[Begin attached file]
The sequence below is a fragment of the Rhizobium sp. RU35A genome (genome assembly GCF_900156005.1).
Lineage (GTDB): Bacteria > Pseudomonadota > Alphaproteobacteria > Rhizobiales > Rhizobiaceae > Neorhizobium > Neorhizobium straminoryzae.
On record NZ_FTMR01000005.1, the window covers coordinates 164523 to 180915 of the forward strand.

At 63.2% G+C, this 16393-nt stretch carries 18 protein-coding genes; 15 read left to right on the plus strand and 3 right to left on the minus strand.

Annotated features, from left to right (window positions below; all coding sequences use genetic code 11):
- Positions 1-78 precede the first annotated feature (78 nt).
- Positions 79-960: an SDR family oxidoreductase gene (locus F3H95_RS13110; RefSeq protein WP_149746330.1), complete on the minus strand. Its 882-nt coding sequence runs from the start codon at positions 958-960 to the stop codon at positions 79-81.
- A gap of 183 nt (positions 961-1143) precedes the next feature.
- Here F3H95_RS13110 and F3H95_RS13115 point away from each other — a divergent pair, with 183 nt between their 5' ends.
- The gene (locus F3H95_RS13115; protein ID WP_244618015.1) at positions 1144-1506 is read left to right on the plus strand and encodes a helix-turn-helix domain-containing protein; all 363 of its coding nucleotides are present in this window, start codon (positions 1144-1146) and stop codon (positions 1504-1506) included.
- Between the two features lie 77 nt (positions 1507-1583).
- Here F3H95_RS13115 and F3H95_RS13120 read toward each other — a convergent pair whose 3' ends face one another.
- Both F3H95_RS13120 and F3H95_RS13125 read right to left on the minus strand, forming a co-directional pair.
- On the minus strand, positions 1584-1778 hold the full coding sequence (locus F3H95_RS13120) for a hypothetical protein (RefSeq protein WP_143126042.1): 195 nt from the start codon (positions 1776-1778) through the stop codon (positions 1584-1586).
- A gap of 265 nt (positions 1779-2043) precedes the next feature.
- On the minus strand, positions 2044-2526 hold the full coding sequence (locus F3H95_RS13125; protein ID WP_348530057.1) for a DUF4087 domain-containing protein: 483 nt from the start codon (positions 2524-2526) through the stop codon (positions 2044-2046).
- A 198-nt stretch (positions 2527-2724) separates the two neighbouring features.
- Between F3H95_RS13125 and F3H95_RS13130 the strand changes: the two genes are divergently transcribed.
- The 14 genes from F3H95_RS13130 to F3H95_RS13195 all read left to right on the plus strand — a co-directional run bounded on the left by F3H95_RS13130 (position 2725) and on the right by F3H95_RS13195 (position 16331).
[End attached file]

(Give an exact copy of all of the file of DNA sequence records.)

The sequence below is a fragment of the Rhizobium sp. RU35A genome (genome assembly GCF_900156005.1).
Lineage (GTDB): Bacteria > Pseudomonadota > Alphaproteobacteria > Rhizobiales > Rhizobiaceae > Neorhizobium > Neorhizobium straminoryzae.
On record NZ_FTMR01000005.1, the window covers coordinates 164523 to 180915 of the forward strand.

At 63.2% G+C, this 16393-nt stretch carries 18 protein-coding genes; 15 read left to right on the plus strand and 3 right to left on the minus strand.

Annotated features, from left to right (window positions below; all coding sequences use genetic code 11):
- Positions 1-78 precede the first annotated feature (78 nt).
- Positions 79-960: an SDR family oxidoreductase gene (locus F3H95_RS13110; RefSeq protein WP_149746330.1), complete on the minus strand. Its 882-nt coding sequence runs from the start codon at positions 958-960 to the stop codon at positions 79-81.
- A gap of 183 nt (positions 961-1143) precedes the next feature.
- Here F3H95_RS13110 and F3H95_RS13115 point away from each other — a divergent pair, with 183 nt between their 5' ends.
- The gene (locus F3H95_RS13115; protein ID WP_244618015.1) at positions 1144-1506 is read left to right on the plus strand and encodes a helix-turn-helix domain-containing protein; all 363 of its coding nucleotides are present in this window, start codon (positions 1144-1146) and stop codon (positions 1504-1506) included.
- Between the two features lie 77 nt (positions 1507-1583).
- Here F3H95_RS13115 and F3H95_RS13120 read toward each other — a convergent pair whose 3' ends face one another.
- Both F3H95_RS13120 and F3H95_RS13125 read right to left on the minus strand, forming a co-directional pair.
- On the minus strand, positions 1584-1778 hold the full coding sequence (locus F3H95_RS13120) for a hypothetical protein (RefSeq protein WP_143126042.1): 195 nt from the start codon (positions 1776-1778) through the stop codon (positions 1584-1586).
- A gap of 265 nt (positions 1779-2043) precedes the next feature.
- On the minus strand, positions 2044-2526 hold the full coding sequence (locus F3H95_RS13125; protein ID WP_348530057.1) for a DUF4087 domain-containing protein: 483 nt from the start codon (positions 2524-2526) through the stop codon (positions 2044-2046).
- A 198-nt stretch (positions 2527-2724) separates the two neighbouring features.
- Between F3H95_RS13125 and F3H95_RS13130 the strand changes: the two genes are divergently transcribed.
- The 14 genes from F3H95_RS13130 to F3H95_RS13195 all read left to right on the plus strand — a co-directional run bounded on the left by F3H95_RS13130 (position 2725) and on the right by F3H95_RS13195 (position 16331).